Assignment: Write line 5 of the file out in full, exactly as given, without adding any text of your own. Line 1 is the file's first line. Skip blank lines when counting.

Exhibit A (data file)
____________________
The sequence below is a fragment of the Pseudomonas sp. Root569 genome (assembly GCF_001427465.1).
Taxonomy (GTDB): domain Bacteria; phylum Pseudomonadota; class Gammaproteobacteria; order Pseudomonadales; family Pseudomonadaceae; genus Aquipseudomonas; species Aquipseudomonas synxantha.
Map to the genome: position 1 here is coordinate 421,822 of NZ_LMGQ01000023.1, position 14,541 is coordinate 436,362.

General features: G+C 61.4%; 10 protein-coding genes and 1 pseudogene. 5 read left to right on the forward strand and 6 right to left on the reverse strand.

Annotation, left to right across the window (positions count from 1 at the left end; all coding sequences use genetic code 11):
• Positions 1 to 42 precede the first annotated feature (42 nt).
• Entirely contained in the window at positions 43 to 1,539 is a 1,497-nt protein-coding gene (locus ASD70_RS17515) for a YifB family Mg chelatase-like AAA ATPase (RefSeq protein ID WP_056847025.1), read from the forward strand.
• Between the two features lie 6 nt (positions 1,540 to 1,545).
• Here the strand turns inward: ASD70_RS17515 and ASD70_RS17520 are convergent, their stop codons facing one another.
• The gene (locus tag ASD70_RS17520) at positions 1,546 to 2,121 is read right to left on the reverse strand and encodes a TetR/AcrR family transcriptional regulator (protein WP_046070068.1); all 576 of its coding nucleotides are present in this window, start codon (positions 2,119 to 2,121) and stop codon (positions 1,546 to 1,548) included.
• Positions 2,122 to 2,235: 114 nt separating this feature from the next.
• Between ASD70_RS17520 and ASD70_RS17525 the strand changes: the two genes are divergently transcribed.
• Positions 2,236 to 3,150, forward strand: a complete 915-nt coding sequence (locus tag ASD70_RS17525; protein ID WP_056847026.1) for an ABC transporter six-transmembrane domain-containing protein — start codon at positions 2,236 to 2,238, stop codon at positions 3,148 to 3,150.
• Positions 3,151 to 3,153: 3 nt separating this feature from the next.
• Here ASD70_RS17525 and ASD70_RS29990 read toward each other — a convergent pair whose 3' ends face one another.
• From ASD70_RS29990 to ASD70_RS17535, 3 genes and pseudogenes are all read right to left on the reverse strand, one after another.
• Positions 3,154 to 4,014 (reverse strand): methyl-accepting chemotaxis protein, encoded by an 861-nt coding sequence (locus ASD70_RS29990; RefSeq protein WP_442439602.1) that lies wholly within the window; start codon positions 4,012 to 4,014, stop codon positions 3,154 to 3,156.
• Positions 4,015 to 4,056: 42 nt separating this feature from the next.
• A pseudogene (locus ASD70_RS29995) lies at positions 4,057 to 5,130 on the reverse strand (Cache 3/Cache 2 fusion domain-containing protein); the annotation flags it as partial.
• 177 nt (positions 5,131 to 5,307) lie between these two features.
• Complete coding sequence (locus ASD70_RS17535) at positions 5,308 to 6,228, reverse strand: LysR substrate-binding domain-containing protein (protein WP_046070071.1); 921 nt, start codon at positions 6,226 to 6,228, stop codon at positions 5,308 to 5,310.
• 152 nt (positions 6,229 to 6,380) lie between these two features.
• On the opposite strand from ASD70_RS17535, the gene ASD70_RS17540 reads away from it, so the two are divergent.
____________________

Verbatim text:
Annotation, left to right across the window (positions count from 1 at the left end; all coding sequences use genetic code 11):